Effect of a multimodal high intensity exercise intervention in cancer patients undergoing chemotherapy: Randomised controlled trial

Institute of Public Health, University of Copenhagen, Copenhagen, Denmark.
BMJ (online) (Impact Factor: 17.45). 10/2009; 339(oct13 1):b3410. DOI: 10.1136/bmj.b3410
Source: PubMed


To assess the effect of a multimodal group exercise intervention, as an adjunct to conventional care, on fatigue, physical capacity, general wellbeing, physical activity, and quality of life in patients with cancer who were undergoing adjuvant chemotherapy or treatment for advanced disease.
Randomised controlled trial.
Two university hospitals in Copenhagen, Denmark.
269 patients with cancer; 73 men, 196 women, mean age 47 years (range 20-65) representing 21 diagnoses. Main exclusion criteria were brain or bone metastases. 235 patients completed follow-up.
Supervised exercise comprising high intensity cardiovascular and resistance training, relaxation and body awareness training, massage, nine hours weekly for six weeks in addition to conventional care, compared with conventional care.
European Organization for Research and Treatment of Cancer Quality of Life Questionnaire (EORTC QLQ-C30), Medical Outcomes Study Short Form (MOS SF-36), Leisure Time Physical Activity Questionnaire, muscular strength (one repetition maximum), maximum oxygen consumption (Vo(2)max). Statistical methods The general linear model was used for continuous outcome while analysis of associates between categorical outcomes was performed as analysis of marginal homogeneity in contingency tables.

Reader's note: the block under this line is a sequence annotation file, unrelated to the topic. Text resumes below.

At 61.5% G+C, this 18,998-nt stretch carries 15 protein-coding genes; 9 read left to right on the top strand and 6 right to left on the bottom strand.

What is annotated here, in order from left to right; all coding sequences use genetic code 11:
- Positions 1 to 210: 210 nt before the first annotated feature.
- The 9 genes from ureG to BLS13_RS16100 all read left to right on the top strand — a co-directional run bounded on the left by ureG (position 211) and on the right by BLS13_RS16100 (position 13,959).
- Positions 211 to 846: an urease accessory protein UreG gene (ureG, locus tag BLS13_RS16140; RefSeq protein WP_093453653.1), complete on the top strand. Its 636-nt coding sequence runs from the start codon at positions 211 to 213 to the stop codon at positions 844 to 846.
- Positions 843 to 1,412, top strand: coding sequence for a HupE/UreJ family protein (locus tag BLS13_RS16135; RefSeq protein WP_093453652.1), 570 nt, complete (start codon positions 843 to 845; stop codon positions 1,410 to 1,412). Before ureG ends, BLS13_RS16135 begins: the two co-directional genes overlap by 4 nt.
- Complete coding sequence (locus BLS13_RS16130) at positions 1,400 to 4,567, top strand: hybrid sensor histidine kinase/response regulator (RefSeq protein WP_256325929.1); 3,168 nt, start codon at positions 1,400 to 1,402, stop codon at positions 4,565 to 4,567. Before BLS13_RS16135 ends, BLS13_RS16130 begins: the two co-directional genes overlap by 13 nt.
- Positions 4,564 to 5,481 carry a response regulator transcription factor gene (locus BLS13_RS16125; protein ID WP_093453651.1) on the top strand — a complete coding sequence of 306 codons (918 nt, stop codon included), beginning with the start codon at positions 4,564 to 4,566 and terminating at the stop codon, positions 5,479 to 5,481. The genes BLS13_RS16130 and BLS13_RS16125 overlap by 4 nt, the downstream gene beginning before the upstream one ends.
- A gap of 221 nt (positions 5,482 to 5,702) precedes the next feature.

Adjusted for baseline score, disease, and demographic covariates, the intervention group showed an estimated improvement at six weeks for the primary outcome, fatigue, of -6.6 points (95% confidence interval -12.3 to -0.9, P=0.02; effect size=0.33, 0.04 to 0.61). Significant effects were seen on vitality (effect size 0.55, 95% CI 0.27 to 0.82), physical functioning (0.37, 0.09 to 0.65), role physical (0.37, 0.10 to 0.64), role emotional (0.32, 0.05 to 0.59), and mental health (0.28, 0.02 to 0.56) scores. Improvement was noted in physical capacity: estimated mean difference between groups for maximum oxygen consumption was 0.16 l/min (95% CI 0.1 to 0.2, P<0.0001) and for muscular strength (leg press) was 29.7 kg (23.4 to 34.9, P<0.0001). No significant effect was seen on global health status/quality of life.
A supervised multimodal exercise intervention including high and low intensity components was feasible and could safely be used in patients with various cancers who were receiving adjuvant chemotherapy or treatment for advanced disease. The intervention reduced fatigue and improved vitality, aerobic capacity, muscular strength, and physical and functional activity, and emotional wellbeing, but not quality of life.
Current Controlled trials ISRCTN05322922.

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    • "A Cochrane systematic review from 2012 indicates that exercise in patients with a variety of cancer diagnoses may have beneficial effects on HRQoL [24]. This is supported by a Danish randomized controlled trial with 269 cancer patients (different diagnoses) according to which patients receiving chemotherapy tolerate intensive physical exercise and experience reduced fatigue, depression, and nausea [25]. In general, rehabilitation in cancer patients based on physical exercise perioperatively has been shown to increase HRQoL and physical activity, and at the same time reduce the side effects of the treatment [24,26-33]. "